When Ingvar Kamprad was five years old, he sold matchboxes door-to-door. As he grew older, the “pleasant sensation” of his first profits led the Swedish boy to invest in pens, lighters, stockings and, later, furniture. He was 27 when he opened his first store in Almhult, south Sweden. While his competitors priced their furniture high, Kamprad’s cheaper goods had people lining up at the store. They could touch and feel the furnishings and sit in the chairs before buying them, unlike any business model seen in the little town in the early 1950s.
Cut to 2016. IKEA (an abbreviation for Ingvar Kamprad from Elmtaryd, Agunnaryd, his childhood home) hasn’t changed its strategy. The Swedish furniture company, with over 375 stores in over 47 countries, still has the home and its people close to its heart. “We are interested in knowing how people live. Though we are a foreign brand, people adopt us in every country,” says Ulf Smedberg, marketing manager. As the company, with its 9,500 product range, readies its feet to set shop in Hyderabad in the autumn of 2017, it reached out to Delhi, Mumbai, and Hyderabad, conducting workshops, product placements and house visits to know consumer habits and preferences. Even though it’s known for its flat-pack furniture, great design and affordable range, IKEA is still new to many in the Indian market.
We travelled with the marketing and market intelligence team for one such house visit to Greater Kailash, in south Delhi. We are welcomed by the lady of the house, who generously shows us around. IKEA wants to know what her day was like, how she spends her weekends, where the family spends most of their time, where they take their meals, and more.
Such informal sessions have led IKEA’s team members to become anthropologists of sorts. “People have the same needs in all countries and more or less, do the same things. For us, what matters is not only what they do, but where. In Russia, for instance, most homes have their wardrobes in living rooms because houses are small and people sleep in their living rooms. In Sweden, you will find the dining table in the kitchen, because that’s where we eat,” says Patrik Antoni, manager sustainability. “Similarly, washing machines are always in the bathroom, unlike in India, where it is usually kept in the balcony. In Portugal, shoe racks are in the bedroom because they don’t take off their shoes in hallways. In India, it is usually closer to the entrance,” he adds.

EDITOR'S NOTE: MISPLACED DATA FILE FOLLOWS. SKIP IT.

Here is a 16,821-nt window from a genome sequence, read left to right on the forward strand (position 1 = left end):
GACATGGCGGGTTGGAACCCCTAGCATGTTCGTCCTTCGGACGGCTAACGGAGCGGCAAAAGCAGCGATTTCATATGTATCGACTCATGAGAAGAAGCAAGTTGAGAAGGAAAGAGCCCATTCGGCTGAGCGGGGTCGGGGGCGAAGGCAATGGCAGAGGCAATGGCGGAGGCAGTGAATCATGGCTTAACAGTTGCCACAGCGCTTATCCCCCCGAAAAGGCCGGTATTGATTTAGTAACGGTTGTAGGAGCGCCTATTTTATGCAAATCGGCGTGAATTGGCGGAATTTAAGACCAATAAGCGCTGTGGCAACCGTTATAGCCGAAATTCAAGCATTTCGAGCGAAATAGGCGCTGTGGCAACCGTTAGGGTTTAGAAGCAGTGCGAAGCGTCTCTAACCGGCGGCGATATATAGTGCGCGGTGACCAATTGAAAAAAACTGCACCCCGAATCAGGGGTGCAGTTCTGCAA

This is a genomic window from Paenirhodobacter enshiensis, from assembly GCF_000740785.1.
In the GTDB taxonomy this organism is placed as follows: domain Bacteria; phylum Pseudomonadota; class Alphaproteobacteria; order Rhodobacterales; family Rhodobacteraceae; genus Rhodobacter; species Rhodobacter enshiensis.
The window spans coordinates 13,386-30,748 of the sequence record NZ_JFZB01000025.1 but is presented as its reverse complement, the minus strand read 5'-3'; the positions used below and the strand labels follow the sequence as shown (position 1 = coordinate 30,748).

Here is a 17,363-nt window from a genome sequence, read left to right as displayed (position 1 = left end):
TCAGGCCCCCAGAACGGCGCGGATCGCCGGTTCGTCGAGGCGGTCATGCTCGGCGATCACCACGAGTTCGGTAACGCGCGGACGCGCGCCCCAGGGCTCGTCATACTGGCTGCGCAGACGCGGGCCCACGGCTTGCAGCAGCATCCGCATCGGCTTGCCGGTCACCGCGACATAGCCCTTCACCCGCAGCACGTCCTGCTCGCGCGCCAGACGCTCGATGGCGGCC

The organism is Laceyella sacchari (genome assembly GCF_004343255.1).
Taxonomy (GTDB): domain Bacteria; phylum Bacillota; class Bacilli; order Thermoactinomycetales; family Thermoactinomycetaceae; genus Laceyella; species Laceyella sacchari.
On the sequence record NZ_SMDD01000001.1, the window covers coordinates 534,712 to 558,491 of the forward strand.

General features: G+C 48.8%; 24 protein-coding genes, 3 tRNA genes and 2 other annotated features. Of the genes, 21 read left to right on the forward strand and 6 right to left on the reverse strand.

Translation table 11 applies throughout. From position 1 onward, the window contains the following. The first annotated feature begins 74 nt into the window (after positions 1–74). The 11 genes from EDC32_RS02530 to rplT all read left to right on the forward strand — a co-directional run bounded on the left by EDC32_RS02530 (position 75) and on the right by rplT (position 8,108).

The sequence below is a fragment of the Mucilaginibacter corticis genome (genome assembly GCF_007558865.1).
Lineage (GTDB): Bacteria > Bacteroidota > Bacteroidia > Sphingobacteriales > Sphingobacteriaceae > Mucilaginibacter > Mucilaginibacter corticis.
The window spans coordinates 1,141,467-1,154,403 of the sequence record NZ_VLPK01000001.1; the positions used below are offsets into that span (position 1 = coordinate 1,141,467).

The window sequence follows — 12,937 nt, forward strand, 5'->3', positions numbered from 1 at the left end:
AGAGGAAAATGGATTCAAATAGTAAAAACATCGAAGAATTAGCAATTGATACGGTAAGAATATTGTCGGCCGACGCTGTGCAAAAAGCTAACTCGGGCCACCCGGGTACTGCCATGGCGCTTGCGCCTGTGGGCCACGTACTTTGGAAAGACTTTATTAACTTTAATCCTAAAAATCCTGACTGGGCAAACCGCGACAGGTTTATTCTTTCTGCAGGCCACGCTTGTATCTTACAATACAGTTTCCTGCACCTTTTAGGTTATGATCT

Ultimately, IKEA believes their purpose is “to create a better everyday life for many people”. It is the chant that you will hear, see and experience every time you meet or enter the IKEA world. From the museum which tells the IKEA story, to the communications wing, which brings out the catalogue, and the design and testing labs — this motto was the anthem at every corner of Almhult, IKEA’s birthplace, when we visited last August.
Currently, over 15 homes in Mumbai, Bangalore and Delhi have been given IKEA products for a test run. “When we visit homes, we ask people what their challenges are, we look into different income groups and family units. We spend a day, sometimes more, with them, and observe how they live. And this tells us about the gap in our range. For instance, IKEA doesn’t have the tawa in its range or the rolling pin used to make rotis. Our house visits have helped us identify the need for these everyday products,” says Antoni.
Another India connect, and a first for IKEA, is the workshop with students of the National Institute of Fashion Technology, (NIFT) Delhi. With designer Martin Bergstrom, it has led to a global range called SVARTAN, which means blackness in Swedish. “When I arrived in India, what I first noticed was the light. I saw patterns on surfaces, both abstract and organic, modern and traditional; nothing was smooth or polished. I wanted the students to create interesting patterns they saw on textured walls and in between the cable wires that hung above streets,” he says in an IKEA video. This collection, which will be launched in stores across the world later this year, boasts of textured bowls, side tables, and textiles in black on white designs, which have all evolved from over 2,000 drawings at the workshop. Made entirely in India, it gives a “sense of the human hand,” says Bergstrom.
Local sourcing is the way ahead for IKEA in India, says Smedberg. Currently, they have over 50 suppliers in the country, and the number is steadily growing. From the Stockholm and Kattrup rugs done in Bhadoi to the banana fibre mats and baskets made with Industree Craft Foundation, Bangalore, IKEA’s made-in-India products are reaching global shelves.
The New Yorker described IKEA as the “invisible designer of domestic life”. And somewhere, you see the vision of its 90-year-old founder as he opened his doors to let people touch and feel his designs.
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